Unlike birds, bees, and fish, humans have not evolved to have the natural ability to communicate and make decisions as a group in real-time. When fish swim in a school, they use subtle vibrations to alert each other of predators. In a similar way, birds utilize the power of group intelligence by flying in flocks to provide uplift and increase the distance they’re able to fly. Referred to as swarm intelligence, these processes involve forming real-time closed loop systems, and they increase the collective intelligence of a group.
In order to enable a network of human groups to form similar real-time systems, a software platform called swarm.ai was developed by a San Francisco based company called Unanimous AI. It allows distributed groups to make predictions and reach decisions by collaboratively moving a graphical puck toward specified answers.
“The natural phenomenon of ‘Swarm Intelligence’ has been observed to amplify the intelligence of biological groups, such as fish and birds,” explained Louis Rosenberg, CEO and Chief Scientist of Unanimous AI. “We wanted to know whether business teams, connected together by Swarm AI technology, could also amplify their collective intelligence.”
In order to test this theory, researchers from California Polytechnic State University worked with Unanimous AI to measure the social intelligence of individuals, and groups, with the “Reading the Mind in the Eyes” (RME) test. The RME test quantifies how well individuals can put themselves into the mind of another person and assess their mental state. It does this by showing a narrow facial image restricted to the eyes and asking participants to select one of four words to describe the emotion expressed.
First, 302 study participants were administered a 35 question RME assessment individually through an online survey. Second, 61 teams made up of three to six members were administered the RME test through the swarm.ai platform. Each team had 60-seconds to collaboratively decide on an answer and were discouraged from communicating with one another.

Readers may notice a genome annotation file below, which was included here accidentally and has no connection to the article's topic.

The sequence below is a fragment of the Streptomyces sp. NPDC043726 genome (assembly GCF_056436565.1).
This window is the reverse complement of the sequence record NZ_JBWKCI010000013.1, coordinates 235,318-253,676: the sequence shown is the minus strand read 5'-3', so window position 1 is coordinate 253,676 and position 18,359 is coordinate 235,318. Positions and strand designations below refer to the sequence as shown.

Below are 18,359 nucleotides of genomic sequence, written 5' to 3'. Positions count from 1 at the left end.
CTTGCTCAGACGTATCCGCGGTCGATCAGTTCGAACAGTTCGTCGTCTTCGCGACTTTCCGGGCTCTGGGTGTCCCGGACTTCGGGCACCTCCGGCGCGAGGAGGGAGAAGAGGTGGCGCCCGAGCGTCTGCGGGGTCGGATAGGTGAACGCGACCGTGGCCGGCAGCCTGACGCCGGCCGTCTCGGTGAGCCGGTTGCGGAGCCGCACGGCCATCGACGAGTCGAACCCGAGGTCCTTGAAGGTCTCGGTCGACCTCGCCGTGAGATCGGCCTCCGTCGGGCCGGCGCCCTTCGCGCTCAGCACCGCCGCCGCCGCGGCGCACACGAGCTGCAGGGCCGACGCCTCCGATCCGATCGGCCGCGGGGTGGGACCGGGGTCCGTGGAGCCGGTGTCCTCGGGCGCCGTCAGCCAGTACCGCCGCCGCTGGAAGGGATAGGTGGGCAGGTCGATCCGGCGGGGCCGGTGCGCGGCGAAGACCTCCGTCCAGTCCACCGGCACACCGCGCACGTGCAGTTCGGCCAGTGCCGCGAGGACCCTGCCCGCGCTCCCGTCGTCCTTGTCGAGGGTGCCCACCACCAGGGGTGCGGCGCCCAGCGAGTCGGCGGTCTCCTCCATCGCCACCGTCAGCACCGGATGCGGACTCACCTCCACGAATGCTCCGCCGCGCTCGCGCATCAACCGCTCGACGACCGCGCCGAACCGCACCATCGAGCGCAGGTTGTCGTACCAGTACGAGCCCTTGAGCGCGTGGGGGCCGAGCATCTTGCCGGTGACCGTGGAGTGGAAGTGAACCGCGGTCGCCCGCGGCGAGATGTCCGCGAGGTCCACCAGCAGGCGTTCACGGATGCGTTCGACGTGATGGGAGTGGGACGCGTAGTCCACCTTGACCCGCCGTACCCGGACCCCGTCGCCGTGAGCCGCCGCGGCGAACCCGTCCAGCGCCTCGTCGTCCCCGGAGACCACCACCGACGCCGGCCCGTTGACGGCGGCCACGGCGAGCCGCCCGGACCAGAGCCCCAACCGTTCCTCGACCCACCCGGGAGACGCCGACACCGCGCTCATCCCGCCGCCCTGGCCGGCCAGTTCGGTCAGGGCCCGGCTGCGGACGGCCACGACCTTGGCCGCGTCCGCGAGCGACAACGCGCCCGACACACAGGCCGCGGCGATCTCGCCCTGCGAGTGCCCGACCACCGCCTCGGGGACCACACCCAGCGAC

The average individual RME score was 23.96, which corresponds to an error rate of 31.5%. When teams worked together as a swarm the average RME score increased to 29.96, with an error rate of 15.3%. The results showed that working as swarms through the platform amplified performance on social perceptions and emotional reasoning tasks, reducing their error rate by almost half.
However, the application of this technology and swarm intelligence goes much further than social and emotional tasks. From helping fashion brands predict product best sellers, to accurately predicting the winner of the Kentucky Derby, the platform and swarm intelligence has wide-ranging applications.
“When using Swarm, distributed teams can quickly converge on superior decisions and make better estimates for scheduling, budgeting, and prioritization,” said Louis Rosenberg. “The results demonstrate the significant advantage forming real-time systems has over traditional methods of tapping the intelligence of groups.”
Next, the research team is working on exploring whether the platform can be used to prioritize a set of objectives more effectively than vote-taking and open-ended discussions. Results have been promising so far, and as businesses expand across the world, encouraging workers to collaborate across continents, swarm intelligence may prove an invaluable decision-making tool and significantly improve efficiency.
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